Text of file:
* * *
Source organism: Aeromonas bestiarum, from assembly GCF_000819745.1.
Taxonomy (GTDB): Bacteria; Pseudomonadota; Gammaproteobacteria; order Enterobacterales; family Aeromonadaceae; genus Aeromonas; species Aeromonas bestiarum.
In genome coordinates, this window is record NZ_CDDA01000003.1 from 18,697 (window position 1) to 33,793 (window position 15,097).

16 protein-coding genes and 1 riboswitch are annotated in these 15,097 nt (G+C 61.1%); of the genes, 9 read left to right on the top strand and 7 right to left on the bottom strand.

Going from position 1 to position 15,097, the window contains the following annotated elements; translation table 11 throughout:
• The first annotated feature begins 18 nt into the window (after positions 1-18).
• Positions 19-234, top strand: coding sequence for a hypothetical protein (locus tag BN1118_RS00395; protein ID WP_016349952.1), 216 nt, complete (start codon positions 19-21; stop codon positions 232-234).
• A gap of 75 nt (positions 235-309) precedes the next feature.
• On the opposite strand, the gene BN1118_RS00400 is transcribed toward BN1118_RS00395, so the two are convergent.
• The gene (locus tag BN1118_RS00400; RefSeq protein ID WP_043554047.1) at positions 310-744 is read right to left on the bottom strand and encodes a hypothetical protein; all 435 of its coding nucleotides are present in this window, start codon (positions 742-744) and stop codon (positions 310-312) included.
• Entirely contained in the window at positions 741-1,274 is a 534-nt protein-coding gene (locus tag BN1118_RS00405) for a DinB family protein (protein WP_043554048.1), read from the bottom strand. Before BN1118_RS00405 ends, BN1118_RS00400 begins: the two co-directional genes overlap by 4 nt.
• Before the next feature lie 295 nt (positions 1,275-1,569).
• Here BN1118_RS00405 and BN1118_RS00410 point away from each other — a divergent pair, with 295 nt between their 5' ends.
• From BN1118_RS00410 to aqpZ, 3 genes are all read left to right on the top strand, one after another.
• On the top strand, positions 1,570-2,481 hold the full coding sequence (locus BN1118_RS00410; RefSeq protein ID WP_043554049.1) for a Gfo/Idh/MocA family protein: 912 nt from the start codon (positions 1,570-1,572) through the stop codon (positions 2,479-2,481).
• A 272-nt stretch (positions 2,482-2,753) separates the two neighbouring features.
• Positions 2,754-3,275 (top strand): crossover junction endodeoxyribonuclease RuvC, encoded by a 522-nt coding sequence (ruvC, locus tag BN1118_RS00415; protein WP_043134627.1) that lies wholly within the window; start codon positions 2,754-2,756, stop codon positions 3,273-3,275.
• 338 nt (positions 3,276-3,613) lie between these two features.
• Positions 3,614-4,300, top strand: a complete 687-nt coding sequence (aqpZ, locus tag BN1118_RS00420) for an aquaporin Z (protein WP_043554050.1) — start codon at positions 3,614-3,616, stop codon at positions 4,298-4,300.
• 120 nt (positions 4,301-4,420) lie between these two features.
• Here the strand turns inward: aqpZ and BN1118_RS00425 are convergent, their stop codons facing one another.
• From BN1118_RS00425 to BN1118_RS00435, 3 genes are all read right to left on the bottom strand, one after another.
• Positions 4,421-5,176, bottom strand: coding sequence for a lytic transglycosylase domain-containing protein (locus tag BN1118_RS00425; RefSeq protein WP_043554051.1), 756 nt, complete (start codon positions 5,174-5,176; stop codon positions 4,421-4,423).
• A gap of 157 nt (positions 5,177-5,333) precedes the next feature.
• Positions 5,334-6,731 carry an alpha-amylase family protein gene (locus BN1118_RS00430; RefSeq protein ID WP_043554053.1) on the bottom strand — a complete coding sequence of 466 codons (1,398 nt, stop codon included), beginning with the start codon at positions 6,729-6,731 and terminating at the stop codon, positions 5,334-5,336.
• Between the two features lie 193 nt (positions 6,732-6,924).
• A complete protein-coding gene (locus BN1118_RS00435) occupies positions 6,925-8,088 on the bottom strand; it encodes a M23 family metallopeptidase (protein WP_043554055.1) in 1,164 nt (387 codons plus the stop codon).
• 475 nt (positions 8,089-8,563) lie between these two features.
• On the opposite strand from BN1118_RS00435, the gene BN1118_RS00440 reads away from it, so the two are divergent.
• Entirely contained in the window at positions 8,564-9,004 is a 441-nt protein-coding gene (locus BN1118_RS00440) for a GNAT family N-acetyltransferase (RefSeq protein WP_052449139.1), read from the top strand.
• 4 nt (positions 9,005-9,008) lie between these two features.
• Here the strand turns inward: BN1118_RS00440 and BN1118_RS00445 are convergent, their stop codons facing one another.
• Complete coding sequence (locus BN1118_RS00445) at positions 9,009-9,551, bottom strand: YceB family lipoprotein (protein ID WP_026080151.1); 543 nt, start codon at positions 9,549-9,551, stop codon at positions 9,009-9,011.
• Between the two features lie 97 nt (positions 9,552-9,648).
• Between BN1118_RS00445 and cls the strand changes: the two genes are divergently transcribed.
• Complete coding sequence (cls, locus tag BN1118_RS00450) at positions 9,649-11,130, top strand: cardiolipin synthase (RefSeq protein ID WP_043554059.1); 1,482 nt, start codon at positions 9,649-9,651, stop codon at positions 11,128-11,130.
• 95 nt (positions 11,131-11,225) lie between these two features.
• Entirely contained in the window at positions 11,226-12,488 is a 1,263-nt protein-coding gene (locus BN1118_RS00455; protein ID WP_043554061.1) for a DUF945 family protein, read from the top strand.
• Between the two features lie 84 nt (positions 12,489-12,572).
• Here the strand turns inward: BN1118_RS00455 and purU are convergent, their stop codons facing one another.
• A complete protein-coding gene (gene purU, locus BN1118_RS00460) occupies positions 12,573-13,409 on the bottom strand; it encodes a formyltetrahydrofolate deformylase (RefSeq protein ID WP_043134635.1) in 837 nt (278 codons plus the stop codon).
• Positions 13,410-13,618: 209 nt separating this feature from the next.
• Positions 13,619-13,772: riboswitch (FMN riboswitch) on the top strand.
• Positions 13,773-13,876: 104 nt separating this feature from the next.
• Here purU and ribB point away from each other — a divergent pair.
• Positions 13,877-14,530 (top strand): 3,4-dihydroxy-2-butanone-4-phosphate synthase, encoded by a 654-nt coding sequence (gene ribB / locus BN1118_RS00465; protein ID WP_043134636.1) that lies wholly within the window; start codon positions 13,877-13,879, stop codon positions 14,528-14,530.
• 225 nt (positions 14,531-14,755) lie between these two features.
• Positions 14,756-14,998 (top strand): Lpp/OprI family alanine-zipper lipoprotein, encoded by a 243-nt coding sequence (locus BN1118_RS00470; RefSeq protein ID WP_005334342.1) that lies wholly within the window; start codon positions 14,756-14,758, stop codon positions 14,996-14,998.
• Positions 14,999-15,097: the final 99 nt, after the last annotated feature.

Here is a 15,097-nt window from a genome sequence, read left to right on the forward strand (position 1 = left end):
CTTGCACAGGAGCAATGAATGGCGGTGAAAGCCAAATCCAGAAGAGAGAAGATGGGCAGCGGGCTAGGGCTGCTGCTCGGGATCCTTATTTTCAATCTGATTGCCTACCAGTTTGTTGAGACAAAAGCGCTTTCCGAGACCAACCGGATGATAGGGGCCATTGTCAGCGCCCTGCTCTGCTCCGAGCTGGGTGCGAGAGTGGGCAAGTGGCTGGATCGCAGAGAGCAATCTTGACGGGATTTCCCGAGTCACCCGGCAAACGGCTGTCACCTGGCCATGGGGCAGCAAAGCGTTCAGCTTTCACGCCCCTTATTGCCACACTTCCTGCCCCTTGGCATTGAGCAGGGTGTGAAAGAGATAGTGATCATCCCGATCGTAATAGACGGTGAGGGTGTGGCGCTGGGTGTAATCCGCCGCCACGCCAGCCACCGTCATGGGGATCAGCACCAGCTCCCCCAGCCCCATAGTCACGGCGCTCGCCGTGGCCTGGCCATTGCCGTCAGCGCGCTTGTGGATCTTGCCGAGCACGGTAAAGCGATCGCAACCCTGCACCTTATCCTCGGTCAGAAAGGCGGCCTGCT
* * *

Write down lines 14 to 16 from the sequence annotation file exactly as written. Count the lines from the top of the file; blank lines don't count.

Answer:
• From BN1118_RS00410 to aqpZ, 3 genes are all read left to right on the top strand, one after another.
• On the top strand, positions 1,570-2,481 hold the full coding sequence (locus BN1118_RS00410; RefSeq protein ID WP_043554049.1) for a Gfo/Idh/MocA family protein: 912 nt from the start codon (positions 1,570-1,572) through the stop codon (positions 2,479-2,481).
• A 272-nt stretch (positions 2,482-2,753) separates the two neighbouring features.